The first bar that caught our eye was Apache Coyote, a run of the mill go-go bar with a laid back feel and a few friendly expats willing to lend their advice between showings of ever-swaying girls in bikinis wriggling to Britney Spears and 2pac on stage. Drinks were 70 bhat (but be cautious of the definition of Happy hour, as it doesn’t mean much on this street), and ‘drinks for ladies’ went for a whopping 140 bhat. These prices are fairly typical on the street; liquor is pricey and doubles when a lady is involved as this is one of the means by which a bar generates revenue. The locals informed me that a regular pool tournament is held at Country Road Lounge (to be found at the Soi 23 end of the road on the right, facing the Sheraton) and they declared the best food on the Soi as being the fare of Dutch Food Adventure, a large, European/Western Restaurant that is first on the right as you enter the Soi from Sukhumvit. The food is relatively expensive and the menu is large and variable. We had a few shots of hard liqueur as it was tough to find much else, and headed to the Bar Kiss, with a few stops at the “sexy picture” slot games lining the strip, often being played by dancers on break.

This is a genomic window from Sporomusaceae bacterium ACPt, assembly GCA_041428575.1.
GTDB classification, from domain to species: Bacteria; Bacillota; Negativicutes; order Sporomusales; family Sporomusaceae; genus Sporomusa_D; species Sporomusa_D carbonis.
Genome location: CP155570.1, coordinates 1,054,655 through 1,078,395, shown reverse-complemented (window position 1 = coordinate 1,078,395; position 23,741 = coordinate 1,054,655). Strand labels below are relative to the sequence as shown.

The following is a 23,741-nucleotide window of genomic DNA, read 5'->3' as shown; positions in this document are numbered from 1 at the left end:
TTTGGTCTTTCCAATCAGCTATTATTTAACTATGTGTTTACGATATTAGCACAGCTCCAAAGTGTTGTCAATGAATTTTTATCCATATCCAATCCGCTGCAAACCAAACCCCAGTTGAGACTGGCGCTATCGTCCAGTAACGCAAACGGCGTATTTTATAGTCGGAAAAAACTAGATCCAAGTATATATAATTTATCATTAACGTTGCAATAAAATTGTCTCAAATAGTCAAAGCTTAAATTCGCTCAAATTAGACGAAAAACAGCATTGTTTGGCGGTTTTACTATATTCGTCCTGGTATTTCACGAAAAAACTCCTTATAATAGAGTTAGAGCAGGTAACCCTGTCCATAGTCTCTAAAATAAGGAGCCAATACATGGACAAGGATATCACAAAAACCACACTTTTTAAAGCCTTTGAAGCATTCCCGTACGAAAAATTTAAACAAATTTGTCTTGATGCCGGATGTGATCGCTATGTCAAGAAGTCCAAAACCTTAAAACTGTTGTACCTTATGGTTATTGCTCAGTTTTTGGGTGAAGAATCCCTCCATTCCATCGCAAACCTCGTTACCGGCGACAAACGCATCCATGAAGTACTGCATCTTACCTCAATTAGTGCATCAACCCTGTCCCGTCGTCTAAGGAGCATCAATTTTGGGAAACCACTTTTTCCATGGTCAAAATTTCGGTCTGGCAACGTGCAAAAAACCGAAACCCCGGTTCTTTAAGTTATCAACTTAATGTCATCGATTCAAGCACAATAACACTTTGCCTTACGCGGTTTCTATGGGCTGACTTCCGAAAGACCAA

One aspect present in every bar we visited was the bored and constantly moving sort of circus in progress, and one can’t help but feel sorry for the ever-wiggling ladies who dance for hours, waiting for their number to be called by a customer paying for their drink and company. After experiencing a number of these shows, I can safely say that one can expect the ladies to appear lacklustre and a little lost. My eye was consistently drawn to the girl on the stage who couldn’t stand being looked at (there was always at least one), and didn’t quite know how to move her body to meet the demands of the industry. This sort of girl is young, awkward in her own skin, and likely from a rural town in Northern Thailand, her insecurity laid bare to a crowd of adjudicators who see her as a product.